Future of Charlottesville Government Revisited

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The panel The panel

The aftermath of the events of last summer in Charlottesville is sparking debate about how the city's government could operate differently in the future.

That was the focus of a panel discussion today, which was hosted by Charlottesville Tomorrow and The League of Women Voters.

Organizers hope to educate the public on how local government works after last summer's events triggered discussion about how the city is managed.

“It is the leagues mission and goal to educate people so that they can be informed voters,” Kerin Yates, the president of the League of Women Voters within the Charlottesville area.

Organizers of this panel discussion say it's important for people who live in Charlottesville to understand how their government is structured.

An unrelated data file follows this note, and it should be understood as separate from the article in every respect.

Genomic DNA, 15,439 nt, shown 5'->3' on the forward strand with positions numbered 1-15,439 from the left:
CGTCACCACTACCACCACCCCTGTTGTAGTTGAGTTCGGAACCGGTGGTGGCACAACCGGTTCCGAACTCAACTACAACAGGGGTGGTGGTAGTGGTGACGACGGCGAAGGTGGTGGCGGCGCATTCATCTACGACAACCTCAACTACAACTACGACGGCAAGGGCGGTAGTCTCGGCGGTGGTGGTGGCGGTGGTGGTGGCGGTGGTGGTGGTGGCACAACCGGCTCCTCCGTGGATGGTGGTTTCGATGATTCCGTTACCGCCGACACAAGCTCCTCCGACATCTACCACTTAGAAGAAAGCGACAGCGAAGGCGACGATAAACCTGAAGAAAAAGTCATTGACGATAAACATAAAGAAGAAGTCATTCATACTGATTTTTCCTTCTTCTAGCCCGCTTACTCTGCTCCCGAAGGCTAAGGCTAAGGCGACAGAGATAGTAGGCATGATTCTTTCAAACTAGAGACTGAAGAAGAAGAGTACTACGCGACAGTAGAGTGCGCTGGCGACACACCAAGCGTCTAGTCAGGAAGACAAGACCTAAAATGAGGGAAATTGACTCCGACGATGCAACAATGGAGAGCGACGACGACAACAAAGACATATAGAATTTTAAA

Former Charlottesville City Councilor George Gilliam says the issues might involve the people who serve in government rather than the institution itself.

“There have been some changes over the last 40 years since I served, but I’m not sure that all those changes mandate that we change the institution of arrangements that we've had,” Gilliam said.

Charlottesville has a council-manager style of government, meaning that the city manger holds more power than the elected councilors and mayor.

“Maybe we need to have a ward system of electing councilors, rather than an at-large system, maybe we need a strong mayor rather than a strong city manager,” Gilliam said.

Other ideas to change the city's government include Charlottesville becoming a town in Albemarle County.

“This is very unlikely to happen, because I’ve learned that if you reach a population of 50,000, that option is off the table,” Yates said.

If any change was to happen, it would require a referendum by voters and possibly approval from the general assembly.

Organizers say this event was purely educational for people to learn about government and ask questions about how Charlottesville would look if it was managed differently.